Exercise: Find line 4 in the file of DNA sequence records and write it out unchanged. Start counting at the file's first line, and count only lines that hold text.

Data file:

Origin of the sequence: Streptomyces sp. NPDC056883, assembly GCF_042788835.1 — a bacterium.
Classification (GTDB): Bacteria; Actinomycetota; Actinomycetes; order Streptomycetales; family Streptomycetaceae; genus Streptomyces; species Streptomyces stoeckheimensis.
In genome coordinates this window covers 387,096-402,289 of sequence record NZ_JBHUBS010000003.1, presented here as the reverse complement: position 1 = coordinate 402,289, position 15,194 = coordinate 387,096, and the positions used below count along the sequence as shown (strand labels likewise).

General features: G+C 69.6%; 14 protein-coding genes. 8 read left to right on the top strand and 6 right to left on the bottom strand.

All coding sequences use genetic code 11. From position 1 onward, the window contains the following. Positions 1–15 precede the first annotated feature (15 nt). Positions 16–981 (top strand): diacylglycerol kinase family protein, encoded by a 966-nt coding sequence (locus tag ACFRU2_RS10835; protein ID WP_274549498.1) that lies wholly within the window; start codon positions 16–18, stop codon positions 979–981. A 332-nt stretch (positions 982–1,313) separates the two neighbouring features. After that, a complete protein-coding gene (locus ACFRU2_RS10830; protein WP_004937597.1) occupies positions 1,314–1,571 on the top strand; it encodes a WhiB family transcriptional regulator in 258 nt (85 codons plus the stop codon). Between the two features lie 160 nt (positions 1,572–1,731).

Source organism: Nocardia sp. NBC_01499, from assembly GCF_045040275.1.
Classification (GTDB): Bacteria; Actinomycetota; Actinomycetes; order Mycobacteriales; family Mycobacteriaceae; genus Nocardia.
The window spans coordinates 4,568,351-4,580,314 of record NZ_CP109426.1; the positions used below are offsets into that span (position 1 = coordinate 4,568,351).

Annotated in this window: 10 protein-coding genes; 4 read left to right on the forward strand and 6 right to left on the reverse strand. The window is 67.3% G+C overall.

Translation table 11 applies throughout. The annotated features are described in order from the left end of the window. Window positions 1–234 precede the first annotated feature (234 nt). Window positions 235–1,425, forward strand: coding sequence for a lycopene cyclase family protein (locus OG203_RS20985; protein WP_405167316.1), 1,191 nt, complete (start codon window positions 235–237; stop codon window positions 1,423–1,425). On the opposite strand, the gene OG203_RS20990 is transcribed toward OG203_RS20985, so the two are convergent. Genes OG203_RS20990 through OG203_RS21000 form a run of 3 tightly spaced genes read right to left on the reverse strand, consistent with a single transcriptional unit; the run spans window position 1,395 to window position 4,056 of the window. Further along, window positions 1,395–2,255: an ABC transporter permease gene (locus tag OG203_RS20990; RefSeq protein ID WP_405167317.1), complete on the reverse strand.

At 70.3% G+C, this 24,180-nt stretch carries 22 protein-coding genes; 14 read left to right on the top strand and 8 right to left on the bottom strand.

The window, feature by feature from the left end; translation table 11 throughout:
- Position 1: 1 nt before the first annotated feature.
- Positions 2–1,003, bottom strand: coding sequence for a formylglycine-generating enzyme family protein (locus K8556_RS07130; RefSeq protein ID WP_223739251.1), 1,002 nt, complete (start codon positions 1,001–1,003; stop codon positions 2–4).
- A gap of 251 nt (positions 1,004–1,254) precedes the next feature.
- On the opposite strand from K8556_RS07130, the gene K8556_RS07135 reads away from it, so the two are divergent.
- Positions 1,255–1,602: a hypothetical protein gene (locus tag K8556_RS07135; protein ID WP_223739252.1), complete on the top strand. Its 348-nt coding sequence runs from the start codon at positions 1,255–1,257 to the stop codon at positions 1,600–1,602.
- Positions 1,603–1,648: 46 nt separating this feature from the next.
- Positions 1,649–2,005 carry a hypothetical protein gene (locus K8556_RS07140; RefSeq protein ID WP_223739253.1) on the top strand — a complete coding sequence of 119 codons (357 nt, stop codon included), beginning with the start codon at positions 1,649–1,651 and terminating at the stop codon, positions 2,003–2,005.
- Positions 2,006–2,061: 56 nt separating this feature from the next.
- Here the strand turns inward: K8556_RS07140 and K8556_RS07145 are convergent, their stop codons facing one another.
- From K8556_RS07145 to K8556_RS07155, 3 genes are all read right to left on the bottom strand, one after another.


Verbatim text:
General features: G+C 69.6%; 14 protein-coding genes. 8 read left to right on the top strand and 6 right to left on the bottom strand.